The dense double coat requires lots of brushing to avoid mats and minimize shedding.
The Belgian Sheepdog is happiest with an owner who can give him plenty of jobs to do. This breed gets along with gentle children, and will thrive in either country or suburban living if exercise is readily available. This is also a protective breed, and his intelligence and trainability make him an excellent watch dog. His long coat should be brushed weekly.
Depending on the size of your dog as an adult you are going to want to feed them a formula that will cater to their unique digestive needs through the various phases of their life. Many dog food companies have breed-specific formulas for small, medium, large and giant breeds. The Belgian Sheepdog is a large breed and has a lifespan of 12 to 15 years.
What you feed your dog is an individual choice, but working with your veterinarian and/or breeder will be the best way to determine frequency of meals as a puppy and the best adult diet to increase his longevity. Clean, fresh water should be available at all times.
A nice rubber-tipped pin brush, a slicker brush and a greyhound comb will work best with this breed’s coat. Their strong nails should be trimmed regularly to avoid overgrowth, splitting and cracking. Keeping nails tidy will reduce the risk of causing problems for their feet and legs. Their prick ears should be checked regularly to avoid a buildup of wax and debris which can result in an infection. Teeth should be brushed regularly.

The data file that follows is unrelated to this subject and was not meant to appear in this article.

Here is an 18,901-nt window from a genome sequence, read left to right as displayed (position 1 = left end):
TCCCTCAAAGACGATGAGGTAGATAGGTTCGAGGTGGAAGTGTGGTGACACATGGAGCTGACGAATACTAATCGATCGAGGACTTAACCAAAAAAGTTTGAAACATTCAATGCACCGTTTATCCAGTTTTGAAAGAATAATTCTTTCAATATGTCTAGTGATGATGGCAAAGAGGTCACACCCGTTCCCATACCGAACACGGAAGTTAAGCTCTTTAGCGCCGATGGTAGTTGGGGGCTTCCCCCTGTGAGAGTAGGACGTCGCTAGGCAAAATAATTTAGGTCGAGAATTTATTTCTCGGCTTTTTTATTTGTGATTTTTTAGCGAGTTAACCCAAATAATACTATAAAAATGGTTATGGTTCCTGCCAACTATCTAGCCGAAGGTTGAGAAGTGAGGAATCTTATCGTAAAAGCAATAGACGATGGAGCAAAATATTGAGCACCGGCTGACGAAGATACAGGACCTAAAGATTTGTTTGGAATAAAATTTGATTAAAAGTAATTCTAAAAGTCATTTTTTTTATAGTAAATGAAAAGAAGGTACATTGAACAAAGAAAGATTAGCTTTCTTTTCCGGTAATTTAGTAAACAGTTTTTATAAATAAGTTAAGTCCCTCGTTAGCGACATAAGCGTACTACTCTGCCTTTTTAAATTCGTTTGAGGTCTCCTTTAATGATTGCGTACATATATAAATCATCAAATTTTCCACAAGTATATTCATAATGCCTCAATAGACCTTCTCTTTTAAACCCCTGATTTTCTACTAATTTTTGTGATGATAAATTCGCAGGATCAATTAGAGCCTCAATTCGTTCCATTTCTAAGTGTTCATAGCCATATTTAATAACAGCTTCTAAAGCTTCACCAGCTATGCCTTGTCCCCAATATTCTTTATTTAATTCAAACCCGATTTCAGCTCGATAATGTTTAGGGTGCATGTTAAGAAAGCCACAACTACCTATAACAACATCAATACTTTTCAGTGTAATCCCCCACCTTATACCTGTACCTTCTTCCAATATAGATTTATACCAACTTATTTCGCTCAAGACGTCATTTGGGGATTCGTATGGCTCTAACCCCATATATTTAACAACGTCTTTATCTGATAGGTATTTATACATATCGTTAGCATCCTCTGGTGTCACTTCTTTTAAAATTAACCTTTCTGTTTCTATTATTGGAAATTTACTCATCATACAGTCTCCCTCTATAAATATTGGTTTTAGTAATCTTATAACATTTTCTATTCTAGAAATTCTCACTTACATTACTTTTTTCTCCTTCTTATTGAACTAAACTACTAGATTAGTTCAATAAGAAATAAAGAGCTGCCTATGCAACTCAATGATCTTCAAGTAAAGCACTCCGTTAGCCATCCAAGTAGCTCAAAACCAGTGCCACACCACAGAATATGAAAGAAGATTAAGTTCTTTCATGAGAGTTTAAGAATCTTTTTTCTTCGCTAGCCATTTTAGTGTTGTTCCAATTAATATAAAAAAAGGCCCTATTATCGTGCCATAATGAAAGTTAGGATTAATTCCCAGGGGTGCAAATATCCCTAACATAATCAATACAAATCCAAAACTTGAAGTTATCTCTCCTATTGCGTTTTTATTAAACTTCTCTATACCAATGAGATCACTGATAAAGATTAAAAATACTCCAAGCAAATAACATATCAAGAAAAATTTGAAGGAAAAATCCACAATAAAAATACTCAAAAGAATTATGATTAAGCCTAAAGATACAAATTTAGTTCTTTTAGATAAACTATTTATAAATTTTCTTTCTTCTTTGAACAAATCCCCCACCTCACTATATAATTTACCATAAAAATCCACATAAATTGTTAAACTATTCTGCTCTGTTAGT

Belgians are highly trainable herders famed for versatility and work ethic. They excel in all manner of dog sports, and they’ve found work as police and military K-9's, service dogs, searchers and rescuers, watchdogs, and tireless backyard tennis-ball fetchers. These sensitive souls crave human companionship and abhor neglect. In turn, owners tend to form a special bond with their eager workaholics. As one devotee puts it, Belgians “inspire such intense loyalty because they themselves live and love with such great passion.”
Belgian Sheepdog &HEALTH
Like all living things, Belgian Sheepdogs can be susceptible to disease and affected by hereditary issues. Every breed has health concerns that owners (both new and experienced) need to be aware of in order to make the best decisions about ownership. In this breed, some problems that are seen are cancer, epilepsy, hip and elbow dysplasia, PRA and cataracts. Hypothyroidism and retained testicles issues are seen as well. Each of these health issues are commonly found across all pedigree lines. A breeder that subscribes to the Belgian Sheepdog Club of America Code of Ethics will try to reduce the likelihood that these health issues will occur in the dogs that they produce by completing health clearances on their breeding dogs. But most of these health issues are polygenetic and come from more than one gene pair.
These traits are more complex than the typical dominant or recessive genetic trait and therefore, much more difficult to identify in breeding stock unless the dog is symptomatically affected. Another point to consider is that the health concerns highlighted here are very rarely unmanageable—or result in the death of a pet. Many times, the health concerns referenced are much more of an inconvenience to the owners than they are to the dogs—which learn to compensate quickly.